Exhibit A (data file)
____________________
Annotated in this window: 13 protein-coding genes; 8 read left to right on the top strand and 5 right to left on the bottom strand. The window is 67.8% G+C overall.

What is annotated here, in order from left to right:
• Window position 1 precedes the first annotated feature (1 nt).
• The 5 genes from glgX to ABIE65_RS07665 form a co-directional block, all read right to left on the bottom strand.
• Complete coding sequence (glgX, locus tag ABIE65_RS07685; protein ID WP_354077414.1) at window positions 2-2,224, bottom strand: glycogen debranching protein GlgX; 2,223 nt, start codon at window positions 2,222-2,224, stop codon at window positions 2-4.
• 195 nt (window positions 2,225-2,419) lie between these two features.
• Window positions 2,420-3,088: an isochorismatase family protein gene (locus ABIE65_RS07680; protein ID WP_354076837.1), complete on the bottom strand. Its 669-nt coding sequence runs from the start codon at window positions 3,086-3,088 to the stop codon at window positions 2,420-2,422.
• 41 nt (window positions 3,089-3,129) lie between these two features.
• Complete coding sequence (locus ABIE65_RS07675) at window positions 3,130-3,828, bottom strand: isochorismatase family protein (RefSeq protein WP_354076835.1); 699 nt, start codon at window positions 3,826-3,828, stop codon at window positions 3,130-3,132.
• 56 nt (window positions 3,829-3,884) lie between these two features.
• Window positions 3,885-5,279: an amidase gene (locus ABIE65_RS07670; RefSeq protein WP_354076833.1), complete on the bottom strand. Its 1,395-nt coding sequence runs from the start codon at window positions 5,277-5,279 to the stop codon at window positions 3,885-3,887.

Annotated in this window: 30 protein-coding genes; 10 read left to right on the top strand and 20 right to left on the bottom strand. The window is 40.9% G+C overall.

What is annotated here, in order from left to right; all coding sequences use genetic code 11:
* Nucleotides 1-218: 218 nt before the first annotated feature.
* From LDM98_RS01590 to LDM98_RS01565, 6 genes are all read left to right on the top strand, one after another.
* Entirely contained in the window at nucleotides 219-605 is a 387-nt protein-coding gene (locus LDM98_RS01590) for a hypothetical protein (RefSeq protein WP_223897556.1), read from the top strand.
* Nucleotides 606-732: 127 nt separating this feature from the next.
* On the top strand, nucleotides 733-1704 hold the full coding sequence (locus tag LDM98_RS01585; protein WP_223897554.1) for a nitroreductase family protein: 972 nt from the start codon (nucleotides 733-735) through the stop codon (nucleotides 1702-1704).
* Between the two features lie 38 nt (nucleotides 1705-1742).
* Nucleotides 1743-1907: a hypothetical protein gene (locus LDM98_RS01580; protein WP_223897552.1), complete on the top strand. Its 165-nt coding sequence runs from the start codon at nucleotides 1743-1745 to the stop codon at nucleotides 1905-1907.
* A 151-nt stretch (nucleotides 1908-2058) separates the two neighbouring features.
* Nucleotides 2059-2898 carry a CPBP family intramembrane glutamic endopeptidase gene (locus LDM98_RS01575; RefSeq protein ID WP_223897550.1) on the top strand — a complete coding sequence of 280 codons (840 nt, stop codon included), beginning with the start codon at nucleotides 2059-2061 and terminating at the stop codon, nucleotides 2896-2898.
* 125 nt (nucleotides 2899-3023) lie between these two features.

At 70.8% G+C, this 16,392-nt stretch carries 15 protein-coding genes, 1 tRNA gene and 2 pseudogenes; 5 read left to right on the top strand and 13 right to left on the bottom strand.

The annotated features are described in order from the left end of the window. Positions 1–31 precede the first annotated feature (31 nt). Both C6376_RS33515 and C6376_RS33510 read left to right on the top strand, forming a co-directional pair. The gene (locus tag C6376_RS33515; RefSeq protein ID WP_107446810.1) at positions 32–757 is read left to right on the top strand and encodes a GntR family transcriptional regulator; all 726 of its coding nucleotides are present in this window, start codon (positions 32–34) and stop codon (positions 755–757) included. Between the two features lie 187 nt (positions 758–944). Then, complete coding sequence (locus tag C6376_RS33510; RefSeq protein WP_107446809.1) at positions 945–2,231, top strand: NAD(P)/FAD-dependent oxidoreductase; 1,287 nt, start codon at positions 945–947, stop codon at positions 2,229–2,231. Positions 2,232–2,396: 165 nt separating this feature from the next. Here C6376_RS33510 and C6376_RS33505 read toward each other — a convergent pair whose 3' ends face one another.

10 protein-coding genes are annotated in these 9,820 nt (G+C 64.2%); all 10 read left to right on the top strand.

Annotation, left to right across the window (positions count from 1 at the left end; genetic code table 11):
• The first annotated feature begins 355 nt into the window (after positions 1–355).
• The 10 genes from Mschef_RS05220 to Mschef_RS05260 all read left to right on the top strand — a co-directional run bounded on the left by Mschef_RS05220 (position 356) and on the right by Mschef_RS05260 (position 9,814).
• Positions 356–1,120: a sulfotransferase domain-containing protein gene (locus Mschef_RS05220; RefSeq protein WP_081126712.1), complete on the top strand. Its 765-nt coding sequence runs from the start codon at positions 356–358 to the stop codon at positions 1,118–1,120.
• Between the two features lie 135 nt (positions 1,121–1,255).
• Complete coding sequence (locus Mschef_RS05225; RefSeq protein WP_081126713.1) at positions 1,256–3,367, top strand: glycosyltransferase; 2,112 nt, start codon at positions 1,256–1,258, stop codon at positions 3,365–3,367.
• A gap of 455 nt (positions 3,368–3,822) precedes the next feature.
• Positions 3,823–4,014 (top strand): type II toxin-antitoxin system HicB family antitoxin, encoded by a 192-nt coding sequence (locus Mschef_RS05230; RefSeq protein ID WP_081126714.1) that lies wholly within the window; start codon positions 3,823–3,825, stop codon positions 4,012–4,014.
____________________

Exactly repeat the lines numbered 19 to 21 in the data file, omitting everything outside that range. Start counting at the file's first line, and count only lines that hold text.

* Between the two features lie 38 nt (nucleotides 1705-1742).
* Nucleotides 1743-1907: a hypothetical protein gene (locus LDM98_RS01580; protein WP_223897552.1), complete on the top strand. Its 165-nt coding sequence runs from the start codon at nucleotides 1743-1745 to the stop codon at nucleotides 1905-1907.
* A 151-nt stretch (nucleotides 1908-2058) separates the two neighbouring features.